Crenshaw didn’t bristle as tournament leaders Aaron Wise and Marc Leishman eclipsed the mark of 20 under par, noting that he and co-designer Bill Coore simply hoped to offer a “different experience” from the usual layouts players face. With one edition in the books, he hopes that a largely positive reaction from those who made the journey will help bolster the field in 2019 and beyond.

    “To me, the guys who played here this week will go over to Fort Worth, and hopefully the field at Colonial that wasn’t here would ask questions of the people who were here,” Crenshaw said. “You hope that some good word spreads.”

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    WILLIAMSBURG, Va. – Ariya Jutanugarn birdied the second hole of a playoff Sunday to win the Kingsmill Championship for the second time in three years.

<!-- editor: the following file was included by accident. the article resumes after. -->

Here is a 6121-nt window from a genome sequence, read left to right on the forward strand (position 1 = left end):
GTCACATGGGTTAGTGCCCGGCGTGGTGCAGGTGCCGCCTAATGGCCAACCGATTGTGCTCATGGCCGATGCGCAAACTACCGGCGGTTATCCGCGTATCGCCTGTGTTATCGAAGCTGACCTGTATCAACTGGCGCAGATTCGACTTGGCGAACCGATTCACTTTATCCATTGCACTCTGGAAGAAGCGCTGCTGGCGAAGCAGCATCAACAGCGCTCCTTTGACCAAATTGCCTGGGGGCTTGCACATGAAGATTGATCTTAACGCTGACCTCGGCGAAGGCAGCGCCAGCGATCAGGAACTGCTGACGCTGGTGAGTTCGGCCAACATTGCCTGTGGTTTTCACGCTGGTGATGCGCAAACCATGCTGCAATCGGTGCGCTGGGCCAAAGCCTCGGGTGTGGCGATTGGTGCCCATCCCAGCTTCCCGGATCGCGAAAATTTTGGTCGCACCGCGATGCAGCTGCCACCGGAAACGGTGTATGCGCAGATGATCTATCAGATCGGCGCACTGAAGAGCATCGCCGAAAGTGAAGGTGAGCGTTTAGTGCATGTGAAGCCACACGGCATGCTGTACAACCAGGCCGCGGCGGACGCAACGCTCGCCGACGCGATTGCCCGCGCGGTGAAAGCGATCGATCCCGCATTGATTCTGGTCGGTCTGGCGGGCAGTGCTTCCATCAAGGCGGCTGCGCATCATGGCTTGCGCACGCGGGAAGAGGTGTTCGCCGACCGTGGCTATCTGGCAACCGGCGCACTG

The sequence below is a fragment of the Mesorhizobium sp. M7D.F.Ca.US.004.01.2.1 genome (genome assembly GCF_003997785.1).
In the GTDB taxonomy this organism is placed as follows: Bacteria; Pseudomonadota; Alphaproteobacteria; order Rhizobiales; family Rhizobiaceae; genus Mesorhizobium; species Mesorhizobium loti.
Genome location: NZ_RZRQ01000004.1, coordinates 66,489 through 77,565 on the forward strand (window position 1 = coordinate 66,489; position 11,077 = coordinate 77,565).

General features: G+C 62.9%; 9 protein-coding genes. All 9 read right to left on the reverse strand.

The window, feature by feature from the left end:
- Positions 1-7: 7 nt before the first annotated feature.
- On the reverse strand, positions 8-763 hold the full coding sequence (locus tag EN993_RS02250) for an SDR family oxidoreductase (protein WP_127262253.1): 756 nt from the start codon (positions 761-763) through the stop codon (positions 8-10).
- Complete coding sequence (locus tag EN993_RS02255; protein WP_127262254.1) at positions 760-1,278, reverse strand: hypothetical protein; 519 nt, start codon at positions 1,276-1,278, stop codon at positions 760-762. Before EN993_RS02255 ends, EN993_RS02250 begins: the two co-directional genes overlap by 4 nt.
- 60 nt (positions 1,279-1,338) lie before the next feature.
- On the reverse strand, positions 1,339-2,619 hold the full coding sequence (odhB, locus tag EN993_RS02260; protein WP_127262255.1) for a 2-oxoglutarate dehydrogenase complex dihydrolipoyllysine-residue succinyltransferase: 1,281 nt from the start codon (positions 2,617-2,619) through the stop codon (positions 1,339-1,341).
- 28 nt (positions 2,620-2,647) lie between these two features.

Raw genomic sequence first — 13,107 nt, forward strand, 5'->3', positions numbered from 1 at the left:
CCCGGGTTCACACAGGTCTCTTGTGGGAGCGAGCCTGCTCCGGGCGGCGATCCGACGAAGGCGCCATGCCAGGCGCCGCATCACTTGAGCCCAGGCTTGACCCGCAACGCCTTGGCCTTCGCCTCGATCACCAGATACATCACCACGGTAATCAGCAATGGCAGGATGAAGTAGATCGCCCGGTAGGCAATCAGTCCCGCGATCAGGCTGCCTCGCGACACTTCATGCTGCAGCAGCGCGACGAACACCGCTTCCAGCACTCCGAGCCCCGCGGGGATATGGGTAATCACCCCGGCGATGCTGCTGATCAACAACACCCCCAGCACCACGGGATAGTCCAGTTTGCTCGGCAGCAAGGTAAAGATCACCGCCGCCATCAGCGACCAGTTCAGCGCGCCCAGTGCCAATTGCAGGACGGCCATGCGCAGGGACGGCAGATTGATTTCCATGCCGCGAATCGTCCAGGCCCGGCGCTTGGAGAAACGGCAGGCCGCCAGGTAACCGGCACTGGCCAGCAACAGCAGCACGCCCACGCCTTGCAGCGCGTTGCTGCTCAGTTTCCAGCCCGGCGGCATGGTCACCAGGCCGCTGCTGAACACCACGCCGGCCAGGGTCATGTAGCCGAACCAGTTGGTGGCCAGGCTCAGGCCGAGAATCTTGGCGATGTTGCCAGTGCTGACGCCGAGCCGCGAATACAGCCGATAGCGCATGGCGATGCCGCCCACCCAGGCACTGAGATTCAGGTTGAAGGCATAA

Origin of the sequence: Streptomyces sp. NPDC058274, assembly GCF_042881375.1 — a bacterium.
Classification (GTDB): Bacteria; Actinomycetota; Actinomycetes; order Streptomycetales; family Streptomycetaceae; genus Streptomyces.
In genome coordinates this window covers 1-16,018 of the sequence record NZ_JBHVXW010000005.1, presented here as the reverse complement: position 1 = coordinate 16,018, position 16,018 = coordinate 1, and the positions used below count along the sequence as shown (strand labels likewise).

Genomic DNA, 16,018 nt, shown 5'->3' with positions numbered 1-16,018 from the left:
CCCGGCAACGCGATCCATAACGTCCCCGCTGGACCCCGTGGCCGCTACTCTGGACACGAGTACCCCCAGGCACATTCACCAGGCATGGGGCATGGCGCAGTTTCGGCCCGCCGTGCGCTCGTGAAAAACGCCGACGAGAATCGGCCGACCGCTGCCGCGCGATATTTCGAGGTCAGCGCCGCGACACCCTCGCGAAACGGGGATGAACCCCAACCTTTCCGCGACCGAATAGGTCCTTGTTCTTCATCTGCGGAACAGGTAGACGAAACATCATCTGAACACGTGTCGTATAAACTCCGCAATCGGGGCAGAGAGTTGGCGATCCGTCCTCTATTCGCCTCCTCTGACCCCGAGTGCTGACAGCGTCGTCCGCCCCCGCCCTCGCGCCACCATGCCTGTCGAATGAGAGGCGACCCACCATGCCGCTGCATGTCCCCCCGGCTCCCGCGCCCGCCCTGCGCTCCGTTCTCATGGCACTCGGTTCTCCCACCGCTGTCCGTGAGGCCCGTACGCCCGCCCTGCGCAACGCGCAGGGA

Jutanugarn closed with a 5-under 66 to match Nasa Hataoka (67) and In Gee Chun (68) at 14-under 199.

    Jutanugarn and Hataoka both birdied the first extra hole, with Chun dropping out. Hataoka putted first on the second extra hole and missed badly before Jutanugarn rolled in a 15-footer for her eighth career victory. The 22-year-old Thai star's older sister, Moriya, won the HUGEL-JTBC Championship in Los Angeles in April for her first LPGA Tour victory

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    Jutanugarn started the day two shots behind Chun and had a two-shot lead before making bogey at the par-5 15th. Hataoka, playing with Chun in the final threesome, birdied No. 15 to join Jutanugarn at 14 under, and Chun made a long birdie putt on the par-3 17th to also get to 14 under.

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    BIRMINGHAM, Ala. – Miguel Angel Jimenez finally got to light up a victory cigar after winning a senior major championship.